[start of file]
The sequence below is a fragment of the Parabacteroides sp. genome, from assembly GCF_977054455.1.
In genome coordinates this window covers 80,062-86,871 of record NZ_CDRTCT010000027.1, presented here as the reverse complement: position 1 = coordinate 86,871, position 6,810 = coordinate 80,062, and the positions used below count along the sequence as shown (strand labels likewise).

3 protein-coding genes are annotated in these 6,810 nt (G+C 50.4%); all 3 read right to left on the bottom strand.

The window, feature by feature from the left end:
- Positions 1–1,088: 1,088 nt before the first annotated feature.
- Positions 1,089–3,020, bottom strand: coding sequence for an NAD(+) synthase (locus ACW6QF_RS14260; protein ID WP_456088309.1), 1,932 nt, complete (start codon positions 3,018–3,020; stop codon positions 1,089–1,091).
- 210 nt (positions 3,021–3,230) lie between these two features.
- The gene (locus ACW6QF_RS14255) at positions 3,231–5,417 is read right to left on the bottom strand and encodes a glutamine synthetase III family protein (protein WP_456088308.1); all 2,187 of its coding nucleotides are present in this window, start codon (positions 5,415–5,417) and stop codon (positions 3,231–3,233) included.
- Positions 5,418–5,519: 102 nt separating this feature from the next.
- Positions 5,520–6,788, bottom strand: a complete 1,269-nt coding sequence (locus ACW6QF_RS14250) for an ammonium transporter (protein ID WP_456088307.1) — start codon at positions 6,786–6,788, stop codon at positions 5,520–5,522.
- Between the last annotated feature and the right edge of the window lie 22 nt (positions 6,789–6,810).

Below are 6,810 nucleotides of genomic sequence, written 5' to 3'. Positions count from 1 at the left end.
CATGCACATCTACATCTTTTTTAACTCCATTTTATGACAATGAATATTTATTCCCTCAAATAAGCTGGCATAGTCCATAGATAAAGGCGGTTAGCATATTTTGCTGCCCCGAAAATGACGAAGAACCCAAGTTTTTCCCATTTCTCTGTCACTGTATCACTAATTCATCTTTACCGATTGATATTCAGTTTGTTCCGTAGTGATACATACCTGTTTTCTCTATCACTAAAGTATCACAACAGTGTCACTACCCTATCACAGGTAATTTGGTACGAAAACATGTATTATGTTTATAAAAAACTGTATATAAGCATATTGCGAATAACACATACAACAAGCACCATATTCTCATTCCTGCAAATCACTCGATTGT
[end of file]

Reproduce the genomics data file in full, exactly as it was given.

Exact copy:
The sequence below is a fragment of the Parabacteroides sp. genome, from assembly GCF_977054455.1.
In genome coordinates this window covers 80,062-86,871 of record NZ_CDRTCT010000027.1, presented here as the reverse complement: position 1 = coordinate 86,871, position 6,810 = coordinate 80,062, and the positions used below count along the sequence as shown (strand labels likewise).

3 protein-coding genes are annotated in these 6,810 nt (G+C 50.4%); all 3 read right to left on the bottom strand.

The window, feature by feature from the left end:
- Positions 1–1,088: 1,088 nt before the first annotated feature.
- Positions 1,089–3,020, bottom strand: coding sequence for an NAD(+) synthase (locus ACW6QF_RS14260; protein ID WP_456088309.1), 1,932 nt, complete (start codon positions 3,018–3,020; stop codon positions 1,089–1,091).
- 210 nt (positions 3,021–3,230) lie between these two features.
- The gene (locus ACW6QF_RS14255) at positions 3,231–5,417 is read right to left on the bottom strand and encodes a glutamine synthetase III family protein (protein WP_456088308.1); all 2,187 of its coding nucleotides are present in this window, start codon (positions 5,415–5,417) and stop codon (positions 3,231–3,233) included.
- Positions 5,418–5,519: 102 nt separating this feature from the next.
- Positions 5,520–6,788, bottom strand: a complete 1,269-nt coding sequence (locus ACW6QF_RS14250) for an ammonium transporter (protein ID WP_456088307.1) — start codon at positions 6,786–6,788, stop codon at positions 5,520–5,522.
- Between the last annotated feature and the right edge of the window lie 22 nt (positions 6,789–6,810).

Below are 6,810 nucleotides of genomic sequence, written 5' to 3'. Positions count from 1 at the left end.
CATGCACATCTACATCTTTTTTAACTCCATTTTATGACAATGAATATTTATTCCCTCAAATAAGCTGGCATAGTCCATAGATAAAGGCGGTTAGCATATTTTGCTGCCCCGAAAATGACGAAGAACCCAAGTTTTTCCCATTTCTCTGTCACTGTATCACTAATTCATCTTTACCGATTGATATTCAGTTTGTTCCGTAGTGATACATACCTGTTTTCTCTATCACTAAAGTATCACAACAGTGTCACTACCCTATCACAGGTAATTTGGTACGAAAACATGTATTATGTTTATAAAAAACTGTATATAAGCATATTGCGAATAACACATACAACAAGCACCATATTCTCATTCCTGCAAATCACTCGATTGT